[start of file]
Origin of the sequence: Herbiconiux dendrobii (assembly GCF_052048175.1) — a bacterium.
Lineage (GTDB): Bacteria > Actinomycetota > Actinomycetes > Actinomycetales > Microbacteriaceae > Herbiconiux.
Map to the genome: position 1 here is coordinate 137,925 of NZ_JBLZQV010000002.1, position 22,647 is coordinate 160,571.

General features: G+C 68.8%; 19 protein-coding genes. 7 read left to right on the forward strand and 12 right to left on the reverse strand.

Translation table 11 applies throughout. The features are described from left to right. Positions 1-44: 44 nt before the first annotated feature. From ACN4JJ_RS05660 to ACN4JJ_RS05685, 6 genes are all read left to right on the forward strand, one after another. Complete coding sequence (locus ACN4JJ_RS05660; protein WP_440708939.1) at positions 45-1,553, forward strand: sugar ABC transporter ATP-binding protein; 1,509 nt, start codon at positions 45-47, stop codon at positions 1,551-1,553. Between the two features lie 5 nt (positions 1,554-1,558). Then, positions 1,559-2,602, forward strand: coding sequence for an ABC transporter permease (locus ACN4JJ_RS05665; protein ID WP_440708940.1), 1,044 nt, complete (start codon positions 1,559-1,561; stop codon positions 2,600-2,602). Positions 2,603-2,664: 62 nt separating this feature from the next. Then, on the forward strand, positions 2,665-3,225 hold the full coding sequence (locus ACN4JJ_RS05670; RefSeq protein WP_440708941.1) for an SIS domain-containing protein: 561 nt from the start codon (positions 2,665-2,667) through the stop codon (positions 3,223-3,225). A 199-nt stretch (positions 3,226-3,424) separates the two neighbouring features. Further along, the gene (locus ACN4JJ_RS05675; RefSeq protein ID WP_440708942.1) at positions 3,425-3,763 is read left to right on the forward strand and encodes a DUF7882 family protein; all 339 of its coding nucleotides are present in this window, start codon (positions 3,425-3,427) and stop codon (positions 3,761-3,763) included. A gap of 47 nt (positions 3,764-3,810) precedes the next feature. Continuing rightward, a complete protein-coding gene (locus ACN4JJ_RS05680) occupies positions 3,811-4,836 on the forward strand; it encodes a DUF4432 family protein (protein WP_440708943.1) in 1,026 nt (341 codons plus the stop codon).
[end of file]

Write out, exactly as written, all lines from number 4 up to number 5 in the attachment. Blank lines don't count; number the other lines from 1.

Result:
General features: G+C 68.8%; 19 protein-coding genes. 7 read left to right on the forward strand and 12 right to left on the reverse strand.

Translation table 11 applies throughout. The features are described from left to right. Positions 1-44: 44 nt before the first annotated feature. From ACN4JJ_RS05660 to ACN4JJ_RS05685, 6 genes are all read left to right on the forward strand, one after another. Complete coding sequence (locus ACN4JJ_RS05660; protein WP_440708939.1) at positions 45-1,553, forward strand: sugar ABC transporter ATP-binding protein; 1,509 nt, start codon at positions 45-47, stop codon at positions 1,551-1,553. Between the two features lie 5 nt (positions 1,554-1,558). Then, positions 1,559-2,602, forward strand: coding sequence for an ABC transporter permease (locus ACN4JJ_RS05665; protein ID WP_440708940.1), 1,044 nt, complete (start codon positions 1,559-1,561; stop codon positions 2,600-2,602). Positions 2,603-2,664: 62 nt separating this feature from the next. Then, on the forward strand, positions 2,665-3,225 hold the full coding sequence (locus ACN4JJ_RS05670; RefSeq protein WP_440708941.1) for an SIS domain-containing protein: 561 nt from the start codon (positions 2,665-2,667) through the stop codon (positions 3,223-3,225). A 199-nt stretch (positions 3,226-3,424) separates the two neighbouring features. Further along, the gene (locus ACN4JJ_RS05675; RefSeq protein ID WP_440708942.1) at positions 3,425-3,763 is read left to right on the forward strand and encodes a DUF7882 family protein; all 339 of its coding nucleotides are present in this window, start codon (positions 3,425-3,427) and stop codon (positions 3,761-3,763) included. A gap of 47 nt (positions 3,764-3,810) precedes the next feature. Continuing rightward, a complete protein-coding gene (locus ACN4JJ_RS05680) occupies positions 3,811-4,836 on the forward strand; it encodes a DUF4432 family protein (protein WP_440708943.1) in 1,026 nt (341 codons plus the stop codon).